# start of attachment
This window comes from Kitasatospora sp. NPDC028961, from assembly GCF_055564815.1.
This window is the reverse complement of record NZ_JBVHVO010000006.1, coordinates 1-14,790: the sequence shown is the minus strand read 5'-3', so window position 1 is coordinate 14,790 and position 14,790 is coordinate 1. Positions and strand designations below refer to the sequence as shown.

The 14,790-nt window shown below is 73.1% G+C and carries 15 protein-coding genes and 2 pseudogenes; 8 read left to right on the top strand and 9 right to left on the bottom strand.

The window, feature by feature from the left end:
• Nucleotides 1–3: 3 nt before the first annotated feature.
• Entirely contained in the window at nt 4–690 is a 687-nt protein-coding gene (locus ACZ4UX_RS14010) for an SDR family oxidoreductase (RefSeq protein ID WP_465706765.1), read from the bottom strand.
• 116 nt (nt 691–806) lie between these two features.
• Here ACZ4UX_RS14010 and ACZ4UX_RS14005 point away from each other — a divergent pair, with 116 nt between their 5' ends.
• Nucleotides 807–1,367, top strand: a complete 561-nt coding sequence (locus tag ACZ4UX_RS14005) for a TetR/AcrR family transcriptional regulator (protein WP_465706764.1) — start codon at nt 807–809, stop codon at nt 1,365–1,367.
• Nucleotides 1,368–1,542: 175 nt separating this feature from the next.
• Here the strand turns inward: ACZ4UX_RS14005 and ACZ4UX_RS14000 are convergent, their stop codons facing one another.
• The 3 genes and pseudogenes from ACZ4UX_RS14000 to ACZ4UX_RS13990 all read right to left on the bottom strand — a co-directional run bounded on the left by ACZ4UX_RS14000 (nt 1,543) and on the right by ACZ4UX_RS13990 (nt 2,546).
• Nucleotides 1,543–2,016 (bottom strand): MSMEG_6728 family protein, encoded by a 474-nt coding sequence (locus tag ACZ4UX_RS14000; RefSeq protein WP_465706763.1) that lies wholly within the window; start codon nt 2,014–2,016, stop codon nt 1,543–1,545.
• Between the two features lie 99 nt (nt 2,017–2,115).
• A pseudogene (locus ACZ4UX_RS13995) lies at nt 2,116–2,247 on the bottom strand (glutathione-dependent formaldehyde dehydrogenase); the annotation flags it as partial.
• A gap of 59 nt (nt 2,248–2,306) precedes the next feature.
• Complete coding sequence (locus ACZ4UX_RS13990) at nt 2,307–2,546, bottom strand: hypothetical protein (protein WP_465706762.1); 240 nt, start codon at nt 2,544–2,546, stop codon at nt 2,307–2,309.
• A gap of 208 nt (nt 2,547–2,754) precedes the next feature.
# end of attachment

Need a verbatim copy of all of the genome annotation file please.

This window comes from Kitasatospora sp. NPDC028961, from assembly GCF_055564815.1.
This window is the reverse complement of record NZ_JBVHVO010000006.1, coordinates 1-14,790: the sequence shown is the minus strand read 5'-3', so window position 1 is coordinate 14,790 and position 14,790 is coordinate 1. Positions and strand designations below refer to the sequence as shown.

The 14,790-nt window shown below is 73.1% G+C and carries 15 protein-coding genes and 2 pseudogenes; 8 read left to right on the top strand and 9 right to left on the bottom strand.

The window, feature by feature from the left end:
• Nucleotides 1–3: 3 nt before the first annotated feature.
• Entirely contained in the window at nt 4–690 is a 687-nt protein-coding gene (locus ACZ4UX_RS14010) for an SDR family oxidoreductase (RefSeq protein ID WP_465706765.1), read from the bottom strand.
• 116 nt (nt 691–806) lie between these two features.
• Here ACZ4UX_RS14010 and ACZ4UX_RS14005 point away from each other — a divergent pair, with 116 nt between their 5' ends.
• Nucleotides 807–1,367, top strand: a complete 561-nt coding sequence (locus tag ACZ4UX_RS14005) for a TetR/AcrR family transcriptional regulator (protein WP_465706764.1) — start codon at nt 807–809, stop codon at nt 1,365–1,367.
• Nucleotides 1,368–1,542: 175 nt separating this feature from the next.
• Here the strand turns inward: ACZ4UX_RS14005 and ACZ4UX_RS14000 are convergent, their stop codons facing one another.
• The 3 genes and pseudogenes from ACZ4UX_RS14000 to ACZ4UX_RS13990 all read right to left on the bottom strand — a co-directional run bounded on the left by ACZ4UX_RS14000 (nt 1,543) and on the right by ACZ4UX_RS13990 (nt 2,546).
• Nucleotides 1,543–2,016 (bottom strand): MSMEG_6728 family protein, encoded by a 474-nt coding sequence (locus tag ACZ4UX_RS14000; RefSeq protein WP_465706763.1) that lies wholly within the window; start codon nt 2,014–2,016, stop codon nt 1,543–1,545.
• Between the two features lie 99 nt (nt 2,017–2,115).
• A pseudogene (locus ACZ4UX_RS13995) lies at nt 2,116–2,247 on the bottom strand (glutathione-dependent formaldehyde dehydrogenase); the annotation flags it as partial.
• A gap of 59 nt (nt 2,248–2,306) precedes the next feature.
• Complete coding sequence (locus ACZ4UX_RS13990) at nt 2,307–2,546, bottom strand: hypothetical protein (protein WP_465706762.1); 240 nt, start codon at nt 2,544–2,546, stop codon at nt 2,307–2,309.
• A gap of 208 nt (nt 2,547–2,754) precedes the next feature.